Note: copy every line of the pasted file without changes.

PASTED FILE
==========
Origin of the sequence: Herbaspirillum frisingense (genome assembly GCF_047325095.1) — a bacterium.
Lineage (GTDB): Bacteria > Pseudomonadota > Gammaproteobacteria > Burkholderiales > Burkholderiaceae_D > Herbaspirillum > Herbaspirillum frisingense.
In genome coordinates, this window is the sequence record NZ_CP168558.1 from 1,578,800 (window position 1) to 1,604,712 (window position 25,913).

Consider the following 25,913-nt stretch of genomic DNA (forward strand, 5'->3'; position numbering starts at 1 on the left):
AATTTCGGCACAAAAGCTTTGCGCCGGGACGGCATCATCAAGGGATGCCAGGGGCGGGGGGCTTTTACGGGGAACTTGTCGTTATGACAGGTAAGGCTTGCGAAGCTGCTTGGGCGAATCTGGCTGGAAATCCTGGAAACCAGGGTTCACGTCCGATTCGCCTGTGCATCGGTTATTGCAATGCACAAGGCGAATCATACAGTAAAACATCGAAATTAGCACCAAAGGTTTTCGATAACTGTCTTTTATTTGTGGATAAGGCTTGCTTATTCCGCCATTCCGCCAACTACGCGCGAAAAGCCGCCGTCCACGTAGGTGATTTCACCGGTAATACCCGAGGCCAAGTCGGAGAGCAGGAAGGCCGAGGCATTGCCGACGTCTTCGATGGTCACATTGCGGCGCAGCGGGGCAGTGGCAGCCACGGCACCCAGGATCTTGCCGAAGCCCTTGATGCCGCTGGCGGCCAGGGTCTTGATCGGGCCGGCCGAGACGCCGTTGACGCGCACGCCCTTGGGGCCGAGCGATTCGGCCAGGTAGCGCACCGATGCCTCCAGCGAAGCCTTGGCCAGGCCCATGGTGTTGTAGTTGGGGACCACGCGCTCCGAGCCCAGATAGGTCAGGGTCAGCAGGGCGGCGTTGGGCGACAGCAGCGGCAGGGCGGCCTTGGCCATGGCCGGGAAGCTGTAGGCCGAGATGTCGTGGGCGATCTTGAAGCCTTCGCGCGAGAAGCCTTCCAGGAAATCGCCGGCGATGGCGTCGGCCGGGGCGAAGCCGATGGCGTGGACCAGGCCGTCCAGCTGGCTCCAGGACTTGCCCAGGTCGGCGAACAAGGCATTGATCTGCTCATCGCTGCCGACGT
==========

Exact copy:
Origin of the sequence: Herbaspirillum frisingense (genome assembly GCF_047325095.1) — a bacterium.
Lineage (GTDB): Bacteria > Pseudomonadota > Gammaproteobacteria > Burkholderiales > Burkholderiaceae_D > Herbaspirillum > Herbaspirillum frisingense.
In genome coordinates, this window is the sequence record NZ_CP168558.1 from 1,578,800 (window position 1) to 1,604,712 (window position 25,913).

Consider the following 25,913-nt stretch of genomic DNA (forward strand, 5'->3'; position numbering starts at 1 on the left):
AATTTCGGCACAAAAGCTTTGCGCCGGGACGGCATCATCAAGGGATGCCAGGGGCGGGGGGCTTTTACGGGGAACTTGTCGTTATGACAGGTAAGGCTTGCGAAGCTGCTTGGGCGAATCTGGCTGGAAATCCTGGAAACCAGGGTTCACGTCCGATTCGCCTGTGCATCGGTTATTGCAATGCACAAGGCGAATCATACAGTAAAACATCGAAATTAGCACCAAAGGTTTTCGATAACTGTCTTTTATTTGTGGATAAGGCTTGCTTATTCCGCCATTCCGCCAACTACGCGCGAAAAGCCGCCGTCCACGTAGGTGATTTCACCGGTAATACCCGAGGCCAAGTCGGAGAGCAGGAAGGCCGAGGCATTGCCGACGTCTTCGATGGTCACATTGCGGCGCAGCGGGGCAGTGGCAGCCACGGCACCCAGGATCTTGCCGAAGCCCTTGATGCCGCTGGCGGCCAGGGTCTTGATCGGGCCGGCCGAGACGCCGTTGACGCGCACGCCCTTGGGGCCGAGCGATTCGGCCAGGTAGCGCACCGATGCCTCCAGCGAAGCCTTGGCCAGGCCCATGGTGTTGTAGTTGGGGACCACGCGCTCCGAGCCCAGATAGGTCAGGGTCAGCAGGGCGGCGTTGGGCGACAGCAGCGGCAGGGCGGCCTTGGCCATGGCCGGGAAGCTGTAGGCCGAGATGTCGTGGGCGATCTTGAAGCCTTCGCGCGAGAAGCCTTCCAGGAAATCGCCGGCGATGGCGTCGGCCGGGGCGAAGCCGATGGCGTGGACCAGGCCGTCCAGCTGGCTCCAGGACTTGCCCAGGTCGGCGAACAAGGCATTGATCTGCTCATCGCTGCCGACGT